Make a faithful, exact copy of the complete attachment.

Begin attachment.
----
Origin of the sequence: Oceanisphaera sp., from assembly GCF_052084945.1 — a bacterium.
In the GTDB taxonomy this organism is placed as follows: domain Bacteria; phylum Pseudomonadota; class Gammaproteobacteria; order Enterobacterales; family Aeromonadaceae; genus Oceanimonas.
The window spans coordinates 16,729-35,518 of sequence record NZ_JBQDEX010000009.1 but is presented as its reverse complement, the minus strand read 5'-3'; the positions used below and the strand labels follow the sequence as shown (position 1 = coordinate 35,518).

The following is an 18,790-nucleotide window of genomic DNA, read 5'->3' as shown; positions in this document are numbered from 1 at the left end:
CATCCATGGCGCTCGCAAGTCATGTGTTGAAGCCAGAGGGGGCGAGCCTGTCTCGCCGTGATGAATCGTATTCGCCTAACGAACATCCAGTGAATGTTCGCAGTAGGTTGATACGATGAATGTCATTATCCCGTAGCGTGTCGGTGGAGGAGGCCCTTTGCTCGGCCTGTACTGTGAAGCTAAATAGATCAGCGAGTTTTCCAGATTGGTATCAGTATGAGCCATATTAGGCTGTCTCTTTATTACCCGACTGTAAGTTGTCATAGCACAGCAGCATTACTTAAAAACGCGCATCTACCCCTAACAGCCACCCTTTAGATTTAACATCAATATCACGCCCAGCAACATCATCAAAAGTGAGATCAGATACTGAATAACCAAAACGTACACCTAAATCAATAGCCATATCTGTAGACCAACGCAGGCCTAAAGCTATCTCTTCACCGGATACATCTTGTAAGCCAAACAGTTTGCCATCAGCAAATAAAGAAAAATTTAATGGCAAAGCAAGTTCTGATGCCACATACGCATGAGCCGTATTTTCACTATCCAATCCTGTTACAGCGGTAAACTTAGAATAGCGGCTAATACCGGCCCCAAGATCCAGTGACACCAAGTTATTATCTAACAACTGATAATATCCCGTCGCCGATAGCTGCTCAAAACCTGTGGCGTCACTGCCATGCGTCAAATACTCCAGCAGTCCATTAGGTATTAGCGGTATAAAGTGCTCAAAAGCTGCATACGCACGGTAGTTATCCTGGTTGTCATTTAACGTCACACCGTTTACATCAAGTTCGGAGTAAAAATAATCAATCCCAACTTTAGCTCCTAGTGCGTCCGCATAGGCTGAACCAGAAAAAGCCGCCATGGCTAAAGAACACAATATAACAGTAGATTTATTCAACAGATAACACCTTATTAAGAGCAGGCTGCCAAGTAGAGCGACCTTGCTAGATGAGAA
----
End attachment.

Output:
Origin of the sequence: Oceanisphaera sp., from assembly GCF_052084945.1 — a bacterium.
In the GTDB taxonomy this organism is placed as follows: domain Bacteria; phylum Pseudomonadota; class Gammaproteobacteria; order Enterobacterales; family Aeromonadaceae; genus Oceanimonas.
The window spans coordinates 16,729-35,518 of sequence record NZ_JBQDEX010000009.1 but is presented as its reverse complement, the minus strand read 5'-3'; the positions used below and the strand labels follow the sequence as shown (position 1 = coordinate 35,518).

The following is an 18,790-nucleotide window of genomic DNA, read 5'->3' as shown; positions in this document are numbered from 1 at the left end:
CATCCATGGCGCTCGCAAGTCATGTGTTGAAGCCAGAGGGGGCGAGCCTGTCTCGCCGTGATGAATCGTATTCGCCTAACGAACATCCAGTGAATGTTCGCAGTAGGTTGATACGATGAATGTCATTATCCCGTAGCGTGTCGGTGGAGGAGGCCCTTTGCTCGGCCTGTACTGTGAAGCTAAATAGATCAGCGAGTTTTCCAGATTGGTATCAGTATGAGCCATATTAGGCTGTCTCTTTATTACCCGACTGTAAGTTGTCATAGCACAGCAGCATTACTTAAAAACGCGCATCTACCCCTAACAGCCACCCTTTAGATTTAACATCAATATCACGCCCAGCAACATCATCAAAAGTGAGATCAGATACTGAATAACCAAAACGTACACCTAAATCAATAGCCATATCTGTAGACCAACGCAGGCCTAAAGCTATCTCTTCACCGGATACATCTTGTAAGCCAAACAGTTTGCCATCAGCAAATAAAGAAAAATTTAATGGCAAAGCAAGTTCTGATGCCACATACGCATGAGCCGTATTTTCACTATCCAATCCTGTTACAGCGGTAAACTTAGAATAGCGGCTAATACCGGCCCCAAGATCCAGTGACACCAAGTTATTATCTAACAACTGATAATATCCCGTCGCCGATAGCTGCTCAAAACCTGTGGCGTCACTGCCATGCGTCAAATACTCCAGCAGTCCATTAGGTATTAGCGGTATAAAGTGCTCAAAAGCTGCATACGCACGGTAGTTATCCTGGTTGTCATTTAACGTCACACCGTTTACATCAAGTTCGGAGTAAAAATAATCAATCCCAACTTTAGCTCCTAGTGCGTCCGCATAGGCTGAACCAGAAAAAGCCGCCATGGCTAAAGAACACAATATAACAGTAGATTTATTCAACAGATAACACCTTATTAAGAGCAGGCTGCCAAGTAGAGCGACCTTGCTAGATGAGAA